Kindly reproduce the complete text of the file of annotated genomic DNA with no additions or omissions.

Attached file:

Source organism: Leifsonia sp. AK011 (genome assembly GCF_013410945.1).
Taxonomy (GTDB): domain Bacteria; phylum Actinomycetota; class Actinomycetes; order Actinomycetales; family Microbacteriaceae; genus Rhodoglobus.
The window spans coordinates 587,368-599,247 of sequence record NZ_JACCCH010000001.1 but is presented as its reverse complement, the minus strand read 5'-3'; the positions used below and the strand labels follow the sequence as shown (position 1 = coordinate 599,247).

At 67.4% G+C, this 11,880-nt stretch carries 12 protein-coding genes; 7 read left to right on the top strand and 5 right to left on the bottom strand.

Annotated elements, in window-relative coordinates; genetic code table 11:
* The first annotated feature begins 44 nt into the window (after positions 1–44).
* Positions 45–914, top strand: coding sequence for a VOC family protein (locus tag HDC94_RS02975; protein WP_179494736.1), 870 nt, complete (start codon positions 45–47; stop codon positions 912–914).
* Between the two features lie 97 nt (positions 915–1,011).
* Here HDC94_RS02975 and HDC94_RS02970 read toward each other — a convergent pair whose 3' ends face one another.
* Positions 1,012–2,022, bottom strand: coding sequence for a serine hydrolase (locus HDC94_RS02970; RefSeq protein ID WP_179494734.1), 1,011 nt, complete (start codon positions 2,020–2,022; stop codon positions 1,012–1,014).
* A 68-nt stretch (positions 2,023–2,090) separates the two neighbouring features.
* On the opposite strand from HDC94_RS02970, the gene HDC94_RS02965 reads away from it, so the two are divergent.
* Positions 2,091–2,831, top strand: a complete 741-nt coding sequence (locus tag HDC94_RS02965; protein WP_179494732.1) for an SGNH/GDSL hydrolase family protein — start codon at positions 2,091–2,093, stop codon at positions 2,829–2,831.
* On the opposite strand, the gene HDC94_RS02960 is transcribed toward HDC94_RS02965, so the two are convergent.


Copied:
Source organism: Leifsonia sp. AK011 (genome assembly GCF_013410945.1).
Taxonomy (GTDB): domain Bacteria; phylum Actinomycetota; class Actinomycetes; order Actinomycetales; family Microbacteriaceae; genus Rhodoglobus.
The window spans coordinates 587,368-599,247 of sequence record NZ_JACCCH010000001.1 but is presented as its reverse complement, the minus strand read 5'-3'; the positions used below and the strand labels follow the sequence as shown (position 1 = coordinate 599,247).

At 67.4% G+C, this 11,880-nt stretch carries 12 protein-coding genes; 7 read left to right on the top strand and 5 right to left on the bottom strand.

Annotated elements, in window-relative coordinates; genetic code table 11:
* The first annotated feature begins 44 nt into the window (after positions 1–44).
* Positions 45–914, top strand: coding sequence for a VOC family protein (locus tag HDC94_RS02975; protein WP_179494736.1), 870 nt, complete (start codon positions 45–47; stop codon positions 912–914).
* Between the two features lie 97 nt (positions 915–1,011).
* Here HDC94_RS02975 and HDC94_RS02970 read toward each other — a convergent pair whose 3' ends face one another.
* Positions 1,012–2,022, bottom strand: coding sequence for a serine hydrolase (locus HDC94_RS02970; RefSeq protein ID WP_179494734.1), 1,011 nt, complete (start codon positions 2,020–2,022; stop codon positions 1,012–1,014).
* A 68-nt stretch (positions 2,023–2,090) separates the two neighbouring features.
* On the opposite strand from HDC94_RS02970, the gene HDC94_RS02965 reads away from it, so the two are divergent.
* Positions 2,091–2,831, top strand: a complete 741-nt coding sequence (locus tag HDC94_RS02965; protein WP_179494732.1) for an SGNH/GDSL hydrolase family protein — start codon at positions 2,091–2,093, stop codon at positions 2,829–2,831.
* On the opposite strand, the gene HDC94_RS02960 is transcribed toward HDC94_RS02965, so the two are convergent.